Our complex immigration system has also resulted in the highest public support for immigration of any country in the world. And it’s why Canada is winning the global competition for labour.

Kenney should be careful what he wishes for

Alberta Premier Jason Kenney wants Canada’s equalization formula adjusted to be fairer to Albertans.

image: Macleans

When it comes to equalization payments to provinces, Albertans think that there must be a mistake. They see themselves as contributors to Quebec at a time when Quebec’s economy is on a roll and Alberta is in the dumps.

Kenney is being disingenuous when he claims that the current formula is unfair. His government was the author of the current formula in 2009 when he was a cabinet minister under the Harper Conservatives.

Kenney surely knows that one of the reasons Alberta pays more into equalization is that the province has more high-income earners. While only eleven per cent of Canadians live in Alberta, 21 per cent of Canada’s $100,000-plus earners live there.

Of course, high-income earners mean little if you are unemployed.  In October, 2019, Alberta’s seasonally adjusted unemployment rate was 6.7 per cent compared to Quebec at 4.7 per cent.

Income is just one factor in determining equalization says business reporter Konrad Yakabuski:

“The basis for determining whether any province qualifies for equalization payments is whether its fiscal capacity – the amount of revenue it could raise if it applied average tax rates, combined with its natural resource royalties – is below the national average. Despite a recession in Alberta following the 2014 crash in oil prices, and a slow recovery since, that province’s fiscal capacity remains far above the national average (Globe and Mail, Nov. 27, 2019).”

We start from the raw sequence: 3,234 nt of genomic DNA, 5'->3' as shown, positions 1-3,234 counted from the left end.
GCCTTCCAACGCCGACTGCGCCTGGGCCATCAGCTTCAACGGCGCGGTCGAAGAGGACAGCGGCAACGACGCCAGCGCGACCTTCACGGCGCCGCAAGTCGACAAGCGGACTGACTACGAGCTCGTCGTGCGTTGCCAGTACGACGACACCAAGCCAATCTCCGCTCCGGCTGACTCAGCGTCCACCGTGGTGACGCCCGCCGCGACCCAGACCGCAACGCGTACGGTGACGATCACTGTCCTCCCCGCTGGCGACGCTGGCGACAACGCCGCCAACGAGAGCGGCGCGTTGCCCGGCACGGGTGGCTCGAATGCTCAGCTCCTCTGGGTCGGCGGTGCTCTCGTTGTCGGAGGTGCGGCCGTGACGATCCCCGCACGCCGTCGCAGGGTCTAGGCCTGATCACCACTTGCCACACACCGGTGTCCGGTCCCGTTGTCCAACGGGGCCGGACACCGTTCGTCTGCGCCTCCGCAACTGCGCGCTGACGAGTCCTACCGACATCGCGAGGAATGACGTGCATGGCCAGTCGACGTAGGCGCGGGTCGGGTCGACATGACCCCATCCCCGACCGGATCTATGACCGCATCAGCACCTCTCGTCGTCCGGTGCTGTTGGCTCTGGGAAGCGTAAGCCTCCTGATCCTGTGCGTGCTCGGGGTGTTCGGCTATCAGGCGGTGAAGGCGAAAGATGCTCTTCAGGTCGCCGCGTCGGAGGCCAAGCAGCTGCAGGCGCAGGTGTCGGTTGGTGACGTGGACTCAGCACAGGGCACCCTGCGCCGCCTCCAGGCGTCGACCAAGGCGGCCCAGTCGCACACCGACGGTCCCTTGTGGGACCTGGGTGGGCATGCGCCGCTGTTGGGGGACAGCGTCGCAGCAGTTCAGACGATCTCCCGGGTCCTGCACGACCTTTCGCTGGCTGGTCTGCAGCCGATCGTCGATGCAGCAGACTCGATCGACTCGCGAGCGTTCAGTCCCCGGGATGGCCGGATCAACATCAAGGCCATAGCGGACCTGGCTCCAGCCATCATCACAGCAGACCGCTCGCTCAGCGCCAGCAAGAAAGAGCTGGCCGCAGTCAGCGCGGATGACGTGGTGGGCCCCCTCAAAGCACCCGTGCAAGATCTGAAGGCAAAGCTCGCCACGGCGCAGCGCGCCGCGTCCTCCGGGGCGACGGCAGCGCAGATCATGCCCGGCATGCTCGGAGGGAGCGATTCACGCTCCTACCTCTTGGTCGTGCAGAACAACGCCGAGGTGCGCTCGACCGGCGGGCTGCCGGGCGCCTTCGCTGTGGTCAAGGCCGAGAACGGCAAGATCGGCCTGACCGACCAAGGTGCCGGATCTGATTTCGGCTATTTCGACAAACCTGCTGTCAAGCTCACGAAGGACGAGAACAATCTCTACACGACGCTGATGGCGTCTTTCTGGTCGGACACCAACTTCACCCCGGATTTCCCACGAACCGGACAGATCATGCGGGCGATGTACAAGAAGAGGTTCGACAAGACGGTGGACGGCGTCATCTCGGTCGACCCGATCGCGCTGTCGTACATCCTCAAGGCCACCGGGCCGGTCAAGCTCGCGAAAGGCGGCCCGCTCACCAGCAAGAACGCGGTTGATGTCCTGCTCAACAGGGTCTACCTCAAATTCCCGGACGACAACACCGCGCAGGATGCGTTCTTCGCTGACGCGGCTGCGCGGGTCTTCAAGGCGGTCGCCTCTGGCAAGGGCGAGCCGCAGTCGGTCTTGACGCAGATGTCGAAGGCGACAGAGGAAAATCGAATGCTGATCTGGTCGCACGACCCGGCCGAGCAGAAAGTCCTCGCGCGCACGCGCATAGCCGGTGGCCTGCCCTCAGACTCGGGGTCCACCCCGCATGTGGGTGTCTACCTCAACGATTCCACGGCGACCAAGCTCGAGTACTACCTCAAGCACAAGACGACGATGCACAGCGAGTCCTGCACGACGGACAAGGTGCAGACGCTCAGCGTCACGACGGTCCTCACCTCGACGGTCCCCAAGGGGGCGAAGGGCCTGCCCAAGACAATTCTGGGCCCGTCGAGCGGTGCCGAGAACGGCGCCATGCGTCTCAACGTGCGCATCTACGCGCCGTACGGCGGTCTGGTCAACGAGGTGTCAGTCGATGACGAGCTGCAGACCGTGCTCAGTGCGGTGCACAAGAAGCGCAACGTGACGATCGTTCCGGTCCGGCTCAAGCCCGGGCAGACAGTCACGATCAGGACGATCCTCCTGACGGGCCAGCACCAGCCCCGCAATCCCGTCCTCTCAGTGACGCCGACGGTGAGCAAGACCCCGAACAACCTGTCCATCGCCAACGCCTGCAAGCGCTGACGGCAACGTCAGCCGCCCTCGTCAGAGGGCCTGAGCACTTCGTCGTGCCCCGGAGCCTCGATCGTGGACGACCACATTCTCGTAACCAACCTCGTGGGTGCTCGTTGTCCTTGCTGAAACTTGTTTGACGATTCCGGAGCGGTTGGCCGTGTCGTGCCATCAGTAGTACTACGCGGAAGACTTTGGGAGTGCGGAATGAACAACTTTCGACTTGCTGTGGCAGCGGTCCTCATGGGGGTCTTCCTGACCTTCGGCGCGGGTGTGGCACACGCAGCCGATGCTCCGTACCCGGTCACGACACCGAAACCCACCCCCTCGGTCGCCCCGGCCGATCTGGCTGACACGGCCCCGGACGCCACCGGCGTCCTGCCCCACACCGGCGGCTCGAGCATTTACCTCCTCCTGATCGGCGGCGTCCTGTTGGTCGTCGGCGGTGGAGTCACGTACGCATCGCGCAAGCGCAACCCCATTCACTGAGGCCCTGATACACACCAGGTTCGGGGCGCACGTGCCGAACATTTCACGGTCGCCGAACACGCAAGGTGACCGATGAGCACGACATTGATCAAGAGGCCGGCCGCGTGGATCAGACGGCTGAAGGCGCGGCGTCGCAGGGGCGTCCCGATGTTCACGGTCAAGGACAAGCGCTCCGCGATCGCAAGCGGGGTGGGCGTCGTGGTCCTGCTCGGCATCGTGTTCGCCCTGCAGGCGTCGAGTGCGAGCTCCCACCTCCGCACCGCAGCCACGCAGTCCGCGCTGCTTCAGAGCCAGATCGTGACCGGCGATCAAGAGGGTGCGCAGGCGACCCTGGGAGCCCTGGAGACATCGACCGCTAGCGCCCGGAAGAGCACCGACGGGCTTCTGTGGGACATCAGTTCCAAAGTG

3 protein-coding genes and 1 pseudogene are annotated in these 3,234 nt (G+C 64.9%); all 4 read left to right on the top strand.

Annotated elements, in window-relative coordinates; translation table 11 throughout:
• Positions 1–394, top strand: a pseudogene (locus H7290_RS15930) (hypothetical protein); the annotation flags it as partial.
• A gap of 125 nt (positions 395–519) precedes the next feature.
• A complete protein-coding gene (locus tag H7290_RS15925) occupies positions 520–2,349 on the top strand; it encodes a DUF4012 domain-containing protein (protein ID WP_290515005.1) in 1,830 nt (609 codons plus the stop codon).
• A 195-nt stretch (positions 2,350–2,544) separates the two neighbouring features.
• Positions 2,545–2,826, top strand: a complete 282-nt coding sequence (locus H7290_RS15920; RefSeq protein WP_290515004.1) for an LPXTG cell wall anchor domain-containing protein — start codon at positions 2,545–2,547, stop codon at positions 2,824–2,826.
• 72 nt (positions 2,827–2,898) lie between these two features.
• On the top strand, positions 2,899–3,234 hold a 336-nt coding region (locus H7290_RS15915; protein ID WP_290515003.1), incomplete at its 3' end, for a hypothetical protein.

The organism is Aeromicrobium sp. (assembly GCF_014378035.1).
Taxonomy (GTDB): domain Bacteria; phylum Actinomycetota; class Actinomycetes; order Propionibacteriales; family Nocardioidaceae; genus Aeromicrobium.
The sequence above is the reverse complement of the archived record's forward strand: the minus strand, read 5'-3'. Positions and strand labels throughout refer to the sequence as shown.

Kenny would like to see Alberta’s natural resources removed from this calculation, presumably so that Quebec would receive less. That plan would backfire because Quebec, too, has vast hydroelectric resources. Quebec would actually receive more according to calculations prepared by University of Calgary economics professor Trevor Tombe.  Kenney’s plan would have seen Quebec receive $10.1 billion more in equalization payments over the past decade.

Kenney argues that unlike Quebec, Alberta’s resources are non-renewable and should be an exempt. Yet it was Kenney’s government that decided it would be unfair to distinguish between renewable and non-renewable resources.

Quebec is a convenient straw man for Kenney, deflecting attention from the fact that Alberta’s riches were used in averting a provincial sales tax and not saved for a rainy day. Oil production was unwisely increased without the infrastructure to deliver it to market –a remedy my pipeline, the “people’s pipeline,” is about to resolve with construction under way.

Quebec’s budget surplus has to do with taxes –Quebec’s tax rates are 30 per cent higher than the Canadian average, whereas Alberta’s are 30 per cent lower. Kenny doesn’t have the courage to address Alberta’s real tax problem: no provincial sales tax.

Alberta’s wealth is, in part, the result of my tax dollars being pumped into the oil and gas industry. The feds recently announced a federal aid package for Canada’s oil and gas industry amounting to $1.6-billion.

As an author of the current formula, Kenney knows that the equalization is fair and yet he prefers to whip Albertans into a frenzy of retaliation and separation.